Young Street gum tree struck by lightning

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DURING the thunderstorm which took place on Wednesday the lightning was very vivid. 

One of the gum shade trees in Young. St, near the old garage, was struck and split in two.

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THE Frankston Brass Band will play several selections in the street tomorrow evening.

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Helping Returned Soldier Settler

The working “bee” organised by the local Repatriation Committee met at Mr Peters farm on Tuesday. 

Cr F. H. Wells was in charge, and there was a good muster of both men and teams. 

Some useful clearing was done, which will prove a substantial “lift” to Returned Soldier Peters.

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MESSRS Brody and Mason announces by advertisement that an extensive sale of household furnishings will be held at their rooms, Frankston, next Tuesday afternoon. 

The list to be submitted contains many articles of first class quality in good demand.

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A GRAND concert and dance has been arranged for Hastings on Boxing Night. 

Visiting and local talent will provide the programme, and the Hastings Brass Band will be in attendance. 

The proceeds are in aid of the Hall funds.

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THE Manager of the National Bank (Major McPherson) has arranged to visit Frankston twice a week, commencing on the 13th inst. 

An announcement to this effect appears in our advertising columns. 

This arrangement has been made in compliance with a request from the Progress Association, and Major McPherson stated further facilities will be offered if the support accorded the bank justifies same.

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A LAD named Reg Burton had a narrow escape from drowning at Frankston last week end.

He, with other boys, were swimming in the channel, near the old breakwater, when Burton appeared to get out of his depth, and was in serious difficulty when a companion named Dess, assisted by other lads, succeeded in bringing him safely to shore.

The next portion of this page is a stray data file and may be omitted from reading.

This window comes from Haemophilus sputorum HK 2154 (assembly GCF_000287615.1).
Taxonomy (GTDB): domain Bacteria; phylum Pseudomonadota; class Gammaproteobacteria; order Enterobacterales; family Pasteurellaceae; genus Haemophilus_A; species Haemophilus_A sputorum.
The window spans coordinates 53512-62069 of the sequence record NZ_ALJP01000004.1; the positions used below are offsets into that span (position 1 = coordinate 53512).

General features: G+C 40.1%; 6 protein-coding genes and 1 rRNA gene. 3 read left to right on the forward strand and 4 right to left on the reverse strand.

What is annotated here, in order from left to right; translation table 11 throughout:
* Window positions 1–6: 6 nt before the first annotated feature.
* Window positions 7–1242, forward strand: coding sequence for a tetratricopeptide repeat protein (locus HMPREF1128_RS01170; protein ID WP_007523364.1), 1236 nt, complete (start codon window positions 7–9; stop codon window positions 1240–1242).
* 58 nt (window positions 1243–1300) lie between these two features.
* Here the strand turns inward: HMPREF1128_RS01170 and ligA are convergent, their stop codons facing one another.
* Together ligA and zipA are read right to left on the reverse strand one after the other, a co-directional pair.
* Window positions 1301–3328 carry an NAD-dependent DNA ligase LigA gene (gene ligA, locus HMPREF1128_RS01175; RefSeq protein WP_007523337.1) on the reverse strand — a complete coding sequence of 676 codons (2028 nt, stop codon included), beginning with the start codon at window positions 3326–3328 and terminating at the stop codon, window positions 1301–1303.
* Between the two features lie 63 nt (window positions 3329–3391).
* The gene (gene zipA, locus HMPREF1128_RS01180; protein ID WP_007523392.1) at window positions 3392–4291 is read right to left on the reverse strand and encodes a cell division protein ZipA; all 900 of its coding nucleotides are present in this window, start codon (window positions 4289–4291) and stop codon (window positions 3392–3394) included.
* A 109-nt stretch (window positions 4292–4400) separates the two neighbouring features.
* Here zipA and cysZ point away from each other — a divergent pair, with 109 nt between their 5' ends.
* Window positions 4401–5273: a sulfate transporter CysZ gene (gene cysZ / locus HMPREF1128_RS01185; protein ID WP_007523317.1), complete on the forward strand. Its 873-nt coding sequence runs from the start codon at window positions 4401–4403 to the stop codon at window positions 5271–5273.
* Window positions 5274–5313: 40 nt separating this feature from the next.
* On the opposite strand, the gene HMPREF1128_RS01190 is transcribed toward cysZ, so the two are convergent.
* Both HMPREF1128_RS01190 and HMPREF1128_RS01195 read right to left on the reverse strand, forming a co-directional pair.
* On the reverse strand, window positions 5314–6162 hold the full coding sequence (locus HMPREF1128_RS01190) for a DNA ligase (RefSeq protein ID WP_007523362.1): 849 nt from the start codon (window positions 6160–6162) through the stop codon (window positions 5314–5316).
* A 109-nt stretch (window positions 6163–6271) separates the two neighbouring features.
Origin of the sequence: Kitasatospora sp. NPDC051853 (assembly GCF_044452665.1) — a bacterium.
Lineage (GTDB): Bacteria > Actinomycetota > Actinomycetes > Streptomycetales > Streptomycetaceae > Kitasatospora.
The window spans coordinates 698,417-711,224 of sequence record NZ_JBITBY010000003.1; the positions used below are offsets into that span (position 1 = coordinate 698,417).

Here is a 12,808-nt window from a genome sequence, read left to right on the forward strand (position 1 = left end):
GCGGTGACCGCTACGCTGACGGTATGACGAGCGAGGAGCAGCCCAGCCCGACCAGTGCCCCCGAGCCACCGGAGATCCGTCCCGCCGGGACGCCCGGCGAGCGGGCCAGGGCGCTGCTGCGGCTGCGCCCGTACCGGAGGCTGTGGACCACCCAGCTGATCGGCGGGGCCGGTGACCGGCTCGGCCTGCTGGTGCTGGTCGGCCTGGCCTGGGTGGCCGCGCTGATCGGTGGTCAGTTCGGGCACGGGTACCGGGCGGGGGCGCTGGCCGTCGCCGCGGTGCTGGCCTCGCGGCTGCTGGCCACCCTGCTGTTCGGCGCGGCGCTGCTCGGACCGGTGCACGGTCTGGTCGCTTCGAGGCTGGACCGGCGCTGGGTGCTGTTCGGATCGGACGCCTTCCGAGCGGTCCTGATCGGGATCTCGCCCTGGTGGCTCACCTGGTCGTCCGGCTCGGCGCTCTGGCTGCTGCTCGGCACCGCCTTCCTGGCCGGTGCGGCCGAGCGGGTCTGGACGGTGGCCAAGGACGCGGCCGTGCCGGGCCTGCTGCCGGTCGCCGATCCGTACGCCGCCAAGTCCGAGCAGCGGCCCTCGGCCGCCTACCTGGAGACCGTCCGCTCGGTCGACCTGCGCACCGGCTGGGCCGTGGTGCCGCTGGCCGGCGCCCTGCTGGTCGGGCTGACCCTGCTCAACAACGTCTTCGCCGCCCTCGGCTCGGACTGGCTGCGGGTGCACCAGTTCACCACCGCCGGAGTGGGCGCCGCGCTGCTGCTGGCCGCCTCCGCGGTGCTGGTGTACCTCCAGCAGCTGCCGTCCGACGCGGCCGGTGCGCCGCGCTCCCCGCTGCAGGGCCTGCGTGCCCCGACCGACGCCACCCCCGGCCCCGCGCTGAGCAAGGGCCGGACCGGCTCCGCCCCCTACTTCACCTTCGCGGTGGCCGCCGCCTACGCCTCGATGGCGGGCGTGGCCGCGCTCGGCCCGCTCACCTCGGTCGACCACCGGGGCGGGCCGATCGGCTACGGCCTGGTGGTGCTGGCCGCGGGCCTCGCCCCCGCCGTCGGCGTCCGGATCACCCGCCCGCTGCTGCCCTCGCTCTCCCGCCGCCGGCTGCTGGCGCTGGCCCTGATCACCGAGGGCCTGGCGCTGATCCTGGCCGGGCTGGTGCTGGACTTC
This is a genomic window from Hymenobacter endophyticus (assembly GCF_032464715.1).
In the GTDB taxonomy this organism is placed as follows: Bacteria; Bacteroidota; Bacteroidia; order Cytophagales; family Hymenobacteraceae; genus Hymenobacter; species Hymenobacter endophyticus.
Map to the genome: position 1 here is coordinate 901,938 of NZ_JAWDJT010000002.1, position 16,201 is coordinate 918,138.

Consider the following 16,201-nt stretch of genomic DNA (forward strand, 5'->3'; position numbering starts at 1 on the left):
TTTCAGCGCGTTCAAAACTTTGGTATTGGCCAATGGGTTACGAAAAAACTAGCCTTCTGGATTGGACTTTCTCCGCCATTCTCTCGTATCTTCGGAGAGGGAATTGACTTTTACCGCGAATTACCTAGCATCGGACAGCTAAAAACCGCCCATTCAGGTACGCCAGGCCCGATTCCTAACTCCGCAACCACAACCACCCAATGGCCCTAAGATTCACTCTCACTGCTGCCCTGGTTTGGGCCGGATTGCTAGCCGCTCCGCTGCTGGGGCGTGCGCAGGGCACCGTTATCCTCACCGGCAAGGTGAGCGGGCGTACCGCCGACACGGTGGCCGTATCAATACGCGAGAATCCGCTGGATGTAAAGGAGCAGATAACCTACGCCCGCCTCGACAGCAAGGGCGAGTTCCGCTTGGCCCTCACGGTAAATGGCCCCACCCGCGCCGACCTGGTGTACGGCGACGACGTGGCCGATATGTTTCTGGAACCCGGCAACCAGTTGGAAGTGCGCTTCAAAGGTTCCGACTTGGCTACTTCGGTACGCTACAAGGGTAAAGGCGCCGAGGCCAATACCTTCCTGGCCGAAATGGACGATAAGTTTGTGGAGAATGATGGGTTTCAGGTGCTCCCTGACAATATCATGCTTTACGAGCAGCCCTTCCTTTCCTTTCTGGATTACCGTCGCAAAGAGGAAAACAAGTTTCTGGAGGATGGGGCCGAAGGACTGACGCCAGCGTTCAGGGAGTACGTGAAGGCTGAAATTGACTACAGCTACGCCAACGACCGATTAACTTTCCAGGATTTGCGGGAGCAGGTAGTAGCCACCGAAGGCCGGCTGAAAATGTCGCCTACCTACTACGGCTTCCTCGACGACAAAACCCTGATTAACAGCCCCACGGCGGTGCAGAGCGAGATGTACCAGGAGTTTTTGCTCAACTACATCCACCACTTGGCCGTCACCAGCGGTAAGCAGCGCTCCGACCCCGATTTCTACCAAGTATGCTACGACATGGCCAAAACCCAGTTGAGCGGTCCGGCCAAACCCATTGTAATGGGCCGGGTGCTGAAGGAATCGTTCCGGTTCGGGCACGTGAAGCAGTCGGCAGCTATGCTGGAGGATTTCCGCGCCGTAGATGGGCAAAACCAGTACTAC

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MRS M. E. Howe, of “Cooloongatta”, Frankston, in a letter to the President of the Frankston Progress Association, voices her appreciation of the Association’s work as follows:

“Mr President,

May I give you credit for obtaining better facilities for posting letters.

Some short time ago our morning correspondence was cleared from the Frankston Post Office at 8.55. 

No chance of getting postage stamps from the official place, and if one wanted to get the Sydney mail, must travel to the Station. 

We have now got three minutes grace, providing officials are punctual at their post.

Thanks.”

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THE business at the Frankston telephone exchange has increased to an extent rendering the usual guarantee by residents to the Department unnecessary. 

In another column Cr W. P. Mason convenes a meeting of subscribers for Monday next at 8.30 o’clock, at the Mechanics’ Hall, to arrange for the refund of deposits at present held by the Department.

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A GENERAL meeting of the Somerville Fruit Growers’ Association will be held on Tuesday next in the local Hall when selection of Show Committee and other business will be brought forward.

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OUR LETTER BOX – To the Editor,

Sir,